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Book Reviews

  • making oxygen, remaining inside this pure hollow note, by M. Ann Reed, reviewed by Sakina B. Fakhri
    The poems in M. Ann Reed’s making oxygen, remaining inside this pure hollow note invite the reader into the hollow growing point we share with plants – the silent note through which, as the author says in the Preface, we breathe soul-life into words, words into musical patterns, musical patterns into images, all literary features into meaning. And so this book unravels, teaching the reader how to read it as it proceeds with a sense of movement without propulsion – a sense of moving-with instead of moving-towards. The words do not merely transform, but transform with the reader.
  • With Extreme Prejudice, Lest We Forget, by Emmett Wheatfall, reviewed by Carolyn Martin
    As a poet astutely aware of the challenges facing 21st century America, Emmett Wheatfall has never shied away from the in-your-face-truths all of us need to hear. With Extreme Prejudice, Lest We Forget is his latest foray into truth-telling. This collection bears witness to the history of the COVID-19 pandemic which Wheatfall elegantly describes as The greatest hitchhiker on earth…/making its rounds (“Every Nation Under The Sun”).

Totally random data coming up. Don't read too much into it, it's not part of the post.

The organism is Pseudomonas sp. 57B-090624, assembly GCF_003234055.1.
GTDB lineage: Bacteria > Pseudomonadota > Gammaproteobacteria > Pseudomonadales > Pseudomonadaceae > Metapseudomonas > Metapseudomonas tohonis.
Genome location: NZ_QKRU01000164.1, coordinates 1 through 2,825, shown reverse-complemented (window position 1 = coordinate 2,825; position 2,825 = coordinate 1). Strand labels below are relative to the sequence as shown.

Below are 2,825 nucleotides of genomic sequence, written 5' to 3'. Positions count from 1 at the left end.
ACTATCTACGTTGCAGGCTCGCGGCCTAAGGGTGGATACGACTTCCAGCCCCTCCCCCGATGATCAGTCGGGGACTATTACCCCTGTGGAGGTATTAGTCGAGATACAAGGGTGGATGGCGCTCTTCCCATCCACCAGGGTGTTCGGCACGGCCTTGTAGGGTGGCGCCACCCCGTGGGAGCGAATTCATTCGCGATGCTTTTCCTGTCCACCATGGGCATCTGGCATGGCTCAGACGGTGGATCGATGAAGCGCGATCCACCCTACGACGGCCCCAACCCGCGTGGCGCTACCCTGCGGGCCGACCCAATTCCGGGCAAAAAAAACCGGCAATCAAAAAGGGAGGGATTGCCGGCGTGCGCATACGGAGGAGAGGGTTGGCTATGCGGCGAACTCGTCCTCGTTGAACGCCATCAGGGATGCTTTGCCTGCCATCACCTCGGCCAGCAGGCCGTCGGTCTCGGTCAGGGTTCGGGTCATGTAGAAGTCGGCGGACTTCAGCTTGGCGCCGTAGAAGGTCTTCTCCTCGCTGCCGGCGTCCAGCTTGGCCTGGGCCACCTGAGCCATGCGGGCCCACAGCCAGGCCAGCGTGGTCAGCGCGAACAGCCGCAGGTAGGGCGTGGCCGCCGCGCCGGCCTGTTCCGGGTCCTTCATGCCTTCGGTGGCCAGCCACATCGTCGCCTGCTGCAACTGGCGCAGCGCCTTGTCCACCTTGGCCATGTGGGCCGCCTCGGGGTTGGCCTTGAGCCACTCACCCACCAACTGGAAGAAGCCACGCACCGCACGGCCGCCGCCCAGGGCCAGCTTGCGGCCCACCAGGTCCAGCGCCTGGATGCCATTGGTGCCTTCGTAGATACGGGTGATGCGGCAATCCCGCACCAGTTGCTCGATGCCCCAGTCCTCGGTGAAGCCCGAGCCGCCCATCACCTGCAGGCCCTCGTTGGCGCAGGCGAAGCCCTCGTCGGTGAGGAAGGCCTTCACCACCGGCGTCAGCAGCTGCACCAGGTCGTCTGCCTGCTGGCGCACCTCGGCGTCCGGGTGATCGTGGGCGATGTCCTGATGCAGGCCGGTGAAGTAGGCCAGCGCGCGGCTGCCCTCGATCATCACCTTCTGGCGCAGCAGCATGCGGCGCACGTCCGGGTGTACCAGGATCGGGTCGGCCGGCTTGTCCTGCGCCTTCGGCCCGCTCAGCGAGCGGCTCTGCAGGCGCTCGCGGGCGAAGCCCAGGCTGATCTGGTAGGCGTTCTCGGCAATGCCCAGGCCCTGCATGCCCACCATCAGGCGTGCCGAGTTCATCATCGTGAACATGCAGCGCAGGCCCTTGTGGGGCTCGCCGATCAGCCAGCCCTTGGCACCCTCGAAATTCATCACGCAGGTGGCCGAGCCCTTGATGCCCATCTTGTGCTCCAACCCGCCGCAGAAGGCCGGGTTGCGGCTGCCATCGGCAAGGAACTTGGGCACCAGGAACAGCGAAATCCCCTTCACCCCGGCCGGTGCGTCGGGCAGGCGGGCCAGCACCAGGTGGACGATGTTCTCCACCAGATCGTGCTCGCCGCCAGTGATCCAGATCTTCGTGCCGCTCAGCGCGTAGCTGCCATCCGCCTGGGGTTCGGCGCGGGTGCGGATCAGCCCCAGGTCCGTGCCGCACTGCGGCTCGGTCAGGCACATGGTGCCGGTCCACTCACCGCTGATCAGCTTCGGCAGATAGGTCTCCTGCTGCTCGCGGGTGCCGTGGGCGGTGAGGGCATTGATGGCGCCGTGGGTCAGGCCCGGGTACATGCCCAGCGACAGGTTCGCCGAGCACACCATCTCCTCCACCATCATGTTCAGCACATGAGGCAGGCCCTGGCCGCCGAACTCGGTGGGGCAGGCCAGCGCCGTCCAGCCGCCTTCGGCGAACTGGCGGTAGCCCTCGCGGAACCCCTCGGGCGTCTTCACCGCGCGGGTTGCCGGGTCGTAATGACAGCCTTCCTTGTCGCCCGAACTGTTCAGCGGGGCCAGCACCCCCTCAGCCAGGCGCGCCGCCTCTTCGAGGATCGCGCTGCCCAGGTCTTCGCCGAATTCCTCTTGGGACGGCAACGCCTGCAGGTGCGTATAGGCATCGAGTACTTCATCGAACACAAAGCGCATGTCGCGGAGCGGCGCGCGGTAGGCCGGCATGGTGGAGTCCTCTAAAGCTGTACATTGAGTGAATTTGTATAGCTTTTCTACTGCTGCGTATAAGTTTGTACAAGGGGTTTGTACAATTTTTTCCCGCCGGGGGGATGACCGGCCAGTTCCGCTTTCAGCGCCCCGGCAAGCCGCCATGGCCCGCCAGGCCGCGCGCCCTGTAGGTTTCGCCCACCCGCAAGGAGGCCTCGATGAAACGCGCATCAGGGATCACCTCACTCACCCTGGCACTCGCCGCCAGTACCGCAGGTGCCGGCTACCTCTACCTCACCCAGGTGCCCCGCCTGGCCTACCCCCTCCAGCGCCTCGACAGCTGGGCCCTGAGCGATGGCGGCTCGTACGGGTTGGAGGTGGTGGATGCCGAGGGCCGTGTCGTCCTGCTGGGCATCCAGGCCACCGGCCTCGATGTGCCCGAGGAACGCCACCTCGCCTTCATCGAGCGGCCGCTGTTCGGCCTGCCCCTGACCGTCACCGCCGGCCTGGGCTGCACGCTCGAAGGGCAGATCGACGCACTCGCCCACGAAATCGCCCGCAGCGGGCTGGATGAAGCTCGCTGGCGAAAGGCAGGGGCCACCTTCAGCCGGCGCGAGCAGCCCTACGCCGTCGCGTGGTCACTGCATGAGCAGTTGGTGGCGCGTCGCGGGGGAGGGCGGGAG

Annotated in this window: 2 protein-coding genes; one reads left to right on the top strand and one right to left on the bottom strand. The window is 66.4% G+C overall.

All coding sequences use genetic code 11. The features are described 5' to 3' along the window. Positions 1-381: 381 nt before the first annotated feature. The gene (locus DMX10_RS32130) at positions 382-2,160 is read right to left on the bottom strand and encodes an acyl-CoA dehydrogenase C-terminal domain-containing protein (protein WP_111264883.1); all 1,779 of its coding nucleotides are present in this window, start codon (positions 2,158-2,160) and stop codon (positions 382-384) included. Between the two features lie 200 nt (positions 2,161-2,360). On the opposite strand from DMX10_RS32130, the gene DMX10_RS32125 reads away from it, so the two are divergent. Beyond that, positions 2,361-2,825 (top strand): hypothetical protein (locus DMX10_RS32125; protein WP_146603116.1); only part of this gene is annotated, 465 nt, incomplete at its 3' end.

• Transition Thunderstorms, by Beth Bonness, reviewed by Roxanne Colyer
    In Transition Thunderstorms, Beth Bonness offers breathtaking insights into life events we find hard to talk about with the people we love most. This book is a tender and honest lifeline to reconnection.
  • Perigee Moon, by Margaret Chula, reviewed by Jeanne Yu
    In her collection, Perígee Moon, Margaret Chula invites us closer into the luminous light of tanka, a poetic form rooted in the Japanese Heian era (790 –1180 A.D.) Tanka, meaning literally “short song,” has captured the imagination of lovers, warriors, and emperors over the centuries. Today tanka remains popular in weekly Japanese newspaper columns and as a mainstay in imperial family customs.
  • More Alice—Further Fragments, by Matthew Michael Hanner, reviewed by Gayle Kaune
    Fans of Michael Hanner’s earlier work, Alice—What I Heard, will be pleased with this charming and inventive sequel, More Alice—Further Fragments. The main character, Alice, is a chimera whose mini adventures coalesce to form a whirligig of her life.
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